Women play an important role in agricultural growth in developing countries, but they face persistent obstacles and economic constraints. The Women’s Empowerment in Agriculture Index (WEAI), which covers 16 countries, measures the empowerment and inclusion of women in the agriculture sector, to identify ways to overcome those obstacles and constraints.

Women in Bangladesh are deeply engaged in agriculture but their contribution is largely unrecognized. They have very low levels of land and asset ownership, and do not have access to extension services or other inputs, such as seeds and fertilizer.

The index is calculated based on two sub-indexes. The Five Domains of Empowerment Index (5DE) determines most of the score. It registers to which degree women truly participate in agriculture.

A woman is considered empowered if she scores well on four out of five of the domains:

  1. Production: can women make sole or joint decisions over food and farming--are they autonomous in agricultural production?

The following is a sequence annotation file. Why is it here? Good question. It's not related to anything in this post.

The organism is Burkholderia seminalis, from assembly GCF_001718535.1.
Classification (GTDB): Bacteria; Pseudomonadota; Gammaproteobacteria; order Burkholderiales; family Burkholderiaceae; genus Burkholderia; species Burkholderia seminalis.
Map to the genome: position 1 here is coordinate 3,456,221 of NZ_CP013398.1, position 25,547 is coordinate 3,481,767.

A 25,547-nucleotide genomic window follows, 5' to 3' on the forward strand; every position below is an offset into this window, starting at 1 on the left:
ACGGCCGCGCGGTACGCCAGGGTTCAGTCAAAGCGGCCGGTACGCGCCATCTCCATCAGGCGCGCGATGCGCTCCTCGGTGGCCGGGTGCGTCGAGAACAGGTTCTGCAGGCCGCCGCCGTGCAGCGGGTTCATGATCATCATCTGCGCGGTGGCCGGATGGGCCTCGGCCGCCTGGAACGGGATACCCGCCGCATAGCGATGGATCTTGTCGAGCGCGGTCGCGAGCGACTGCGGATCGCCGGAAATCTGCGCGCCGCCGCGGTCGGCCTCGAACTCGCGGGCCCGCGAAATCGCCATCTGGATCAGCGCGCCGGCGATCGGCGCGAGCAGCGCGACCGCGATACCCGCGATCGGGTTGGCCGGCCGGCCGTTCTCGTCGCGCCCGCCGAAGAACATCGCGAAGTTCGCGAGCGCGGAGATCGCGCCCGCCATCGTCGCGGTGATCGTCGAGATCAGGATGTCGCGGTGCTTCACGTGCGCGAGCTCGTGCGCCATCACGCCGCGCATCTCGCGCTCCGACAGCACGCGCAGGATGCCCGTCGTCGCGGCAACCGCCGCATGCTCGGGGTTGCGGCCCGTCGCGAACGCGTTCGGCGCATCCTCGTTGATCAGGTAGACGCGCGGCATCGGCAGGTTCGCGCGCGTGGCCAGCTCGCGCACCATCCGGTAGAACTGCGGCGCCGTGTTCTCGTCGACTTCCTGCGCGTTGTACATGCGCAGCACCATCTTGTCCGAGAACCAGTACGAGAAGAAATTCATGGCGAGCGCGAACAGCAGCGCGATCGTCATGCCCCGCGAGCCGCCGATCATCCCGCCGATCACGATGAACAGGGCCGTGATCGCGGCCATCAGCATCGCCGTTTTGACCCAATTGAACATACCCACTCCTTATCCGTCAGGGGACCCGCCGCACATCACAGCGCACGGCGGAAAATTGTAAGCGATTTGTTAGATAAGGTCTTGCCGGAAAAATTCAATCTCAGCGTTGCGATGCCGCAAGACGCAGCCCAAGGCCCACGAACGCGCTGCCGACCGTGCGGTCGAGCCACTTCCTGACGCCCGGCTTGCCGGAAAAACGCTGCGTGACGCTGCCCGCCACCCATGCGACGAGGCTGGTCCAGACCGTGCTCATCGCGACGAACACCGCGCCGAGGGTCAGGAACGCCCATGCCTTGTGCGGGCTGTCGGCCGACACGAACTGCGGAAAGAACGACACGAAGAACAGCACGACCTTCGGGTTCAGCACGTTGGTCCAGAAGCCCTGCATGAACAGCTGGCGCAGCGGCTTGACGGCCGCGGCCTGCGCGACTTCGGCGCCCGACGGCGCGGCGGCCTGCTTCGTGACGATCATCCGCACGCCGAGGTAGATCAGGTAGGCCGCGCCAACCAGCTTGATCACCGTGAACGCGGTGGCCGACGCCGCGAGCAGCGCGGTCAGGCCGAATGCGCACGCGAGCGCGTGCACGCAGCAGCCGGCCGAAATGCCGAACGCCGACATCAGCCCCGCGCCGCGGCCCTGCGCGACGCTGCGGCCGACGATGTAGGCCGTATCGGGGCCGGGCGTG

2. Resources: do women own or have access to productive resources such as land, livestock, agricultural equipment, and credit?
  3. Income: do women have sole or joint control over income and expenditures?
  4. Leadership: can women participate in economic or social groups?
  5. Time: can women allocate time to productive and domestic tasks, and are they satisfied with the available time for leisure activities?

The Gender Parity Index (GPI) the other building block of the WEAI, looks at the differences between the main female and male adult in a household.

Note: Data on speaking in public could not be collected in Cambodia because of its historical and cultural context.